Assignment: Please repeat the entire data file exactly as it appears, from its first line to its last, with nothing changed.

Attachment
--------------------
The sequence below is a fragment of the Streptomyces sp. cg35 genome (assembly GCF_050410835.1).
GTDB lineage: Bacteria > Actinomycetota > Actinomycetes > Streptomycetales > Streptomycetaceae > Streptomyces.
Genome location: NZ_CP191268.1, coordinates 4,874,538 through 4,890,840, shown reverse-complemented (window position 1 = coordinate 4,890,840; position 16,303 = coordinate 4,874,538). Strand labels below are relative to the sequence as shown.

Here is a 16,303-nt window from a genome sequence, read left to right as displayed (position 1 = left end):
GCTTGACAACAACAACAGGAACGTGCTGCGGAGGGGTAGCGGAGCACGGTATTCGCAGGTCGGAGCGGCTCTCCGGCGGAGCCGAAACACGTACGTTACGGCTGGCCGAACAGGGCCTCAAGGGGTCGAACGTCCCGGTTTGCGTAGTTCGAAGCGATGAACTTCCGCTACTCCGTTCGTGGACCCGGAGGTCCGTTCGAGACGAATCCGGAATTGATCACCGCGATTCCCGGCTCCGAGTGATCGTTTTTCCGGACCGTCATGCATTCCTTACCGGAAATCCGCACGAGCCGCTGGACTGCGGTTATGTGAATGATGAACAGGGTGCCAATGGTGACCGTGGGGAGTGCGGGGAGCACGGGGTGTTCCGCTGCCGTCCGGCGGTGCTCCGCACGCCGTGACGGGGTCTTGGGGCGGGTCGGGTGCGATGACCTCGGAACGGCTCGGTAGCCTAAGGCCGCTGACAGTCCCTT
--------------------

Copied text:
The sequence below is a fragment of the Streptomyces sp. cg35 genome (assembly GCF_050410835.1).
GTDB lineage: Bacteria > Actinomycetota > Actinomycetes > Streptomycetales > Streptomycetaceae > Streptomyces.
Genome location: NZ_CP191268.1, coordinates 4,874,538 through 4,890,840, shown reverse-complemented (window position 1 = coordinate 4,890,840; position 16,303 = coordinate 4,874,538). Strand labels below are relative to the sequence as shown.

Here is a 16,303-nt window from a genome sequence, read left to right as displayed (position 1 = left end):
GCTTGACAACAACAACAGGAACGTGCTGCGGAGGGGTAGCGGAGCACGGTATTCGCAGGTCGGAGCGGCTCTCCGGCGGAGCCGAAACACGTACGTTACGGCTGGCCGAACAGGGCCTCAAGGGGTCGAACGTCCCGGTTTGCGTAGTTCGAAGCGATGAACTTCCGCTACTCCGTTCGTGGACCCGGAGGTCCGTTCGAGACGAATCCGGAATTGATCACCGCGATTCCCGGCTCCGAGTGATCGTTTTTCCGGACCGTCATGCATTCCTTACCGGAAATCCGCACGAGCCGCTGGACTGCGGTTATGTGAATGATGAACAGGGTGCCAATGGTGACCGTGGGGAGTGCGGGGAGCACGGGGTGTTCCGCTGCCGTCCGGCGGTGCTCCGCACGCCGTGACGGGGTCTTGGGGCGGGTCGGGTGCGATGACCTCGGAACGGCTCGGTAGCCTAAGGCCGCTGACAGTCCCTT